Rock guide author finds support from Jasper
Just when Francois Laplante thought he had topped out, the climber and soon-to-be-published author finds himself lifted even higher.
The 24-year-old has seen his Kickstarter campaign surpass its goal of $5,000 in less than one week. He originally planned more than a month to raise enough funds to publish his Jasper rock climbing guidebook, Northern Exposure.
“I can’t believe it,” he said while at his kitchen table, the same spot he described, illustrated and GPS-marked more than 500 routes to be featured in the book over the past two years.
Perhaps Laplante shouldn’t be surprised. Local rock jocks, climbing bums and gear shops have supported his endeavour to pen a complete Jasper rock climbing guide since the idea first struck him. They were the same folks who welcomed him with open arms when he first started showing up at local crags, on sojourns from his post with the military outside of Edmonton.
“I got lucky enough to meet some locals who showed me all the good climbing,” the 24-year-old said.
Subsequently, he quit the army, dedicating all his time and energy to the book. The more he learned about Jasper rock, the more he realized how bountiful—and unappreciated—it is.
“There was so much more out there than I realized,” he said.
And now it’s all in his book—or at least it’s on his laptop until he can raise enough money to send the 272-page document to a printer. To keep costs down yet retain control over the publication of Northern Exposure, Laplante is electing to self-publish. The full colour book will feature hundreds of striking photos, detailed maps, drawings, historical nuggets and GPS tracks describing how to access the full slate of Jasper’s sport, alpine and bouldering routes.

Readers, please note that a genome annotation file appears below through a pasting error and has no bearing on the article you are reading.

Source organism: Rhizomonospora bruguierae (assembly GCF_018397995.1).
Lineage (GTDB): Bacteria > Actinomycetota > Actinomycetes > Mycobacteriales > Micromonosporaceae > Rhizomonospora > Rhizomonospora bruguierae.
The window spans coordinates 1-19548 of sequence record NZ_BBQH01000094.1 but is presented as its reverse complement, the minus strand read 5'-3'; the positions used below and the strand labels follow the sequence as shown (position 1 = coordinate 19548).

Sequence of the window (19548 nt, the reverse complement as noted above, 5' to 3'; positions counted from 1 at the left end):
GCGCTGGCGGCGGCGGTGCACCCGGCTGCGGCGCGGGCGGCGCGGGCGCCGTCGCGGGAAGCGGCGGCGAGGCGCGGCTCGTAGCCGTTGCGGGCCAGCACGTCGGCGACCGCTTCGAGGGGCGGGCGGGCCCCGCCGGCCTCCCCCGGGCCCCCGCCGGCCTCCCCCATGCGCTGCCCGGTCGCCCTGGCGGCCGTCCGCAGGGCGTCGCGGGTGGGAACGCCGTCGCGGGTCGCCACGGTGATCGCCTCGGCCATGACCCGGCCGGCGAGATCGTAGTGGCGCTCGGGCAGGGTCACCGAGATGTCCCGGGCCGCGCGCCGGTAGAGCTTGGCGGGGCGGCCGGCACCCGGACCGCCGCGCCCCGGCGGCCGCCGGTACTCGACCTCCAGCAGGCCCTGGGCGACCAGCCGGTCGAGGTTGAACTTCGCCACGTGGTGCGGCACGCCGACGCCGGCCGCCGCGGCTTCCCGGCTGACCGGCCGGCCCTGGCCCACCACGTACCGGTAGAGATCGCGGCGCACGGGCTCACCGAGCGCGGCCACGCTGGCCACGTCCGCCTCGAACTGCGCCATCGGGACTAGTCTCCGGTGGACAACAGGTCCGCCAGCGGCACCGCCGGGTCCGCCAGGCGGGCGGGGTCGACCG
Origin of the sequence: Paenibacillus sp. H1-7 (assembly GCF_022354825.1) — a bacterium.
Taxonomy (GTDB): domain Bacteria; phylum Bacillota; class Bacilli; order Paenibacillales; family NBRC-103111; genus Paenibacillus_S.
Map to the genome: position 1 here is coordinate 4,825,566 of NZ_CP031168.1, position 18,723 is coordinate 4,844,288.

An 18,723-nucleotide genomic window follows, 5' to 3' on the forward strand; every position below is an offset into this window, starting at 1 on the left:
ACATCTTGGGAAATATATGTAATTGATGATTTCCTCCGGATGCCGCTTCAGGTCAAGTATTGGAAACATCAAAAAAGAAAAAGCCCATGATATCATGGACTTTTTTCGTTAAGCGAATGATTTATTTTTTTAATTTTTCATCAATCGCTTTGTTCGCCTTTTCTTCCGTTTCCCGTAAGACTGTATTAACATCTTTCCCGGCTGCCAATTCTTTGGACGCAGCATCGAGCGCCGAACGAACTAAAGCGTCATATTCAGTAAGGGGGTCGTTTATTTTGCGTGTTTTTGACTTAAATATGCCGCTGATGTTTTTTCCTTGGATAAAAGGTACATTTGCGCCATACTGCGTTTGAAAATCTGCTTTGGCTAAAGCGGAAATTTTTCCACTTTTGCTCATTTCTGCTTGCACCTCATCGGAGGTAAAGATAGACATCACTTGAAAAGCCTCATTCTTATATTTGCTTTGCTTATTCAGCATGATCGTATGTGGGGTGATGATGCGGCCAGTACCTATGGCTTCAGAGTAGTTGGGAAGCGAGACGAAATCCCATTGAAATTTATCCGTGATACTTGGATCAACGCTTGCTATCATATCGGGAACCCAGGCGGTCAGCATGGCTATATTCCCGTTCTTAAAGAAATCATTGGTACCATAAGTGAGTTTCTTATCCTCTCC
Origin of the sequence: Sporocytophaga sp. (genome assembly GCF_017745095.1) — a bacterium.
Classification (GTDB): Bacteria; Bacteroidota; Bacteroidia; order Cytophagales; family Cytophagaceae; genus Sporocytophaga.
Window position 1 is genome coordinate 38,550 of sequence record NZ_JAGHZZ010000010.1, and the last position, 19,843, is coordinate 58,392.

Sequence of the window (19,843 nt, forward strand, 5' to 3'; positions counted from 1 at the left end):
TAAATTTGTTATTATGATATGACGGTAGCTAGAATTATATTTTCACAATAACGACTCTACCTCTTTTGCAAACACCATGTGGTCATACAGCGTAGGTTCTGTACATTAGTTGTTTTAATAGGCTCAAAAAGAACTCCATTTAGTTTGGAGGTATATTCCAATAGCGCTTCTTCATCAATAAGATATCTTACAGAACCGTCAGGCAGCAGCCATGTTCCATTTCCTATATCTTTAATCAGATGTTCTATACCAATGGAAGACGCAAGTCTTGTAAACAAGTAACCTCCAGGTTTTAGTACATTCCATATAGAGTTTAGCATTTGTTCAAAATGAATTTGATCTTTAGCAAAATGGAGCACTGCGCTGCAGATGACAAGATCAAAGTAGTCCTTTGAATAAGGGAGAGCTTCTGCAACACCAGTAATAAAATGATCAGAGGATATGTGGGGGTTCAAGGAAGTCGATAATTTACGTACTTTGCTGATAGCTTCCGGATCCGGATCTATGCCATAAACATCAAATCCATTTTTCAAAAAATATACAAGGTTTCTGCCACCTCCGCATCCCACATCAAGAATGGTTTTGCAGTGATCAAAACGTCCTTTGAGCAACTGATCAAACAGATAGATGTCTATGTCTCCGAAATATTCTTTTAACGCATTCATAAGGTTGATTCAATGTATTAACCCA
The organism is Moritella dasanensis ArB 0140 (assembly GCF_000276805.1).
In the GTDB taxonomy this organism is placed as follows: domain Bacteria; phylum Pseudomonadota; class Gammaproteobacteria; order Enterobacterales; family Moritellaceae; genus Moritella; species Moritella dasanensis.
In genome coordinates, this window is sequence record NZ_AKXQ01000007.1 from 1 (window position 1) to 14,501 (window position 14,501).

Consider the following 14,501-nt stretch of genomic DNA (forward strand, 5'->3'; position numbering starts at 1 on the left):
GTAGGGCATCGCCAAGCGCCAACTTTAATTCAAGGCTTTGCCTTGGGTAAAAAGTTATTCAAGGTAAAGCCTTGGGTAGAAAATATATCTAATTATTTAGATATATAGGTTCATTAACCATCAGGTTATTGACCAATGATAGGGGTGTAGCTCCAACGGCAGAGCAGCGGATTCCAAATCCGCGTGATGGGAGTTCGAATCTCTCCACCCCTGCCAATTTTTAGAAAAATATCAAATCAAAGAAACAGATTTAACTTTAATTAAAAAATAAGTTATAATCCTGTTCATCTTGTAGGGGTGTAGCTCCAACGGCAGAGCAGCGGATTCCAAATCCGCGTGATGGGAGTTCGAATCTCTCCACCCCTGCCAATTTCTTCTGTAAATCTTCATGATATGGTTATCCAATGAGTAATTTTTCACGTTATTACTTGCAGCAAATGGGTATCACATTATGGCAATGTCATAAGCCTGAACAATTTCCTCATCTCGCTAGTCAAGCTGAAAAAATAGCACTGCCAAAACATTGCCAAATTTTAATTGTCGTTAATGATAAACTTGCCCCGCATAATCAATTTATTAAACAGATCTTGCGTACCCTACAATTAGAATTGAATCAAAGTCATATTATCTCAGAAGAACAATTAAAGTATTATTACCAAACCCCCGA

“There’s never been a book on Jasper done at this scale,” Laplante said.
For two years Laplante gleaned information from every local rock climber he could meet and then scouted, sketched and measured every route himself.. Knowledge keepers such as Dale Didduck, Peter Amann, Sean Elliott and Cyril Shokoples, to name a few, bestowed their rich repository of rock information on Laplante before the younger climber would go out in the field.
But getting to know the crags was only part of the process. He received Jasper history lessons at the museum, taught himself how to use desktop publishing software and got a sense of the demand for the project from a key market group—Edmonton climbers.
“Those climbers from the city will be the main clientele for this book,” he said.
Some may balk at revealing Jasper’s hidden gems, but the idea of opening up the area’s excellent climbing to “the masses” is farfetched, Laplante said. He believes that sharing the knowledge will spread climbers out, not crowd them in. Furthermore, the chances of more crags being discovered and developed will increase with exposure to new climbers, he figures.
“There is such huge potential here,” he said. “This place could have twice as many routes as it does.”
Before that happens, however, Laplante is still looking for funders. Find his Kickstarter campaign online.